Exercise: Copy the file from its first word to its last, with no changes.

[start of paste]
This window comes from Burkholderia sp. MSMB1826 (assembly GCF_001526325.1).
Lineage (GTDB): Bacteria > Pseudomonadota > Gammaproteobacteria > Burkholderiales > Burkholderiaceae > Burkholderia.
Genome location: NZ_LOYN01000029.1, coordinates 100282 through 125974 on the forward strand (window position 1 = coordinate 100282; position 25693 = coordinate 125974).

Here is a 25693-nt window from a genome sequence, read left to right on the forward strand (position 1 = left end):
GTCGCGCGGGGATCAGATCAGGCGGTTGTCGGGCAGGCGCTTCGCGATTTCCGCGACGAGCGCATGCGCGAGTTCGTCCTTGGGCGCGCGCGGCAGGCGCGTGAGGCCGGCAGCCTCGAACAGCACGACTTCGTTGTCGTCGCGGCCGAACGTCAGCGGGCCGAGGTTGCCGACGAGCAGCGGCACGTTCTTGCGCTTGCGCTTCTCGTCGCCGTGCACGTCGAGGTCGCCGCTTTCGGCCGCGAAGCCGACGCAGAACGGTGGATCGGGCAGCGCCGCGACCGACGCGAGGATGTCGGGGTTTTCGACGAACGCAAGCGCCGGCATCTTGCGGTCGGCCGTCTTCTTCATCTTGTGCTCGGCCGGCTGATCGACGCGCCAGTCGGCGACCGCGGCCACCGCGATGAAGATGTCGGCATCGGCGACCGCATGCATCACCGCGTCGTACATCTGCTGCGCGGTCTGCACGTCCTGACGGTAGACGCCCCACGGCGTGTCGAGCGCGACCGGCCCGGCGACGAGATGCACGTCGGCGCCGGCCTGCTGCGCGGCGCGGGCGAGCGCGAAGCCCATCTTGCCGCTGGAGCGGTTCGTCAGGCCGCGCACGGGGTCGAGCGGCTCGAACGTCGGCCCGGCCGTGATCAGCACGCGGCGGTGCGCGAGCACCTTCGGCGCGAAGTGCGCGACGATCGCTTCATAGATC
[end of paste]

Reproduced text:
This window comes from Burkholderia sp. MSMB1826 (assembly GCF_001526325.1).
Lineage (GTDB): Bacteria > Pseudomonadota > Gammaproteobacteria > Burkholderiales > Burkholderiaceae > Burkholderia.
Genome location: NZ_LOYN01000029.1, coordinates 100282 through 125974 on the forward strand (window position 1 = coordinate 100282; position 25693 = coordinate 125974).

Here is a 25693-nt window from a genome sequence, read left to right on the forward strand (position 1 = left end):
GTCGCGCGGGGATCAGATCAGGCGGTTGTCGGGCAGGCGCTTCGCGATTTCCGCGACGAGCGCATGCGCGAGTTCGTCCTTGGGCGCGCGCGGCAGGCGCGTGAGGCCGGCAGCCTCGAACAGCACGACTTCGTTGTCGTCGCGGCCGAACGTCAGCGGGCCGAGGTTGCCGACGAGCAGCGGCACGTTCTTGCGCTTGCGCTTCTCGTCGCCGTGCACGTCGAGGTCGCCGCTTTCGGCCGCGAAGCCGACGCAGAACGGTGGATCGGGCAGCGCCGCGACCGACGCGAGGATGTCGGGGTTTTCGACGAACGCAAGCGCCGGCATCTTGCGGTCGGCCGTCTTCTTCATCTTGTGCTCGGCCGGCTGATCGACGCGCCAGTCGGCGACCGCGGCCACCGCGATGAAGATGTCGGCATCGGCGACCGCATGCATCACCGCGTCGTACATCTGCTGCGCGGTCTGCACGTCCTGACGGTAGACGCCCCACGGCGTGTCGAGCGCGACCGGCCCGGCGACGAGATGCACGTCGGCGCCGGCCTGCTGCGCGGCGCGGGCGAGCGCGAAGCCCATCTTGCCGCTGGAGCGGTTCGTCAGGCCGCGCACGGGGTCGAGCGGCTCGAACGTCGGCCCGGCCGTGATCAGCACGCGGCGGTGCGCGAGCACCTTCGGCGCGAAGTGCGCGACGATCGCTTCATAGATC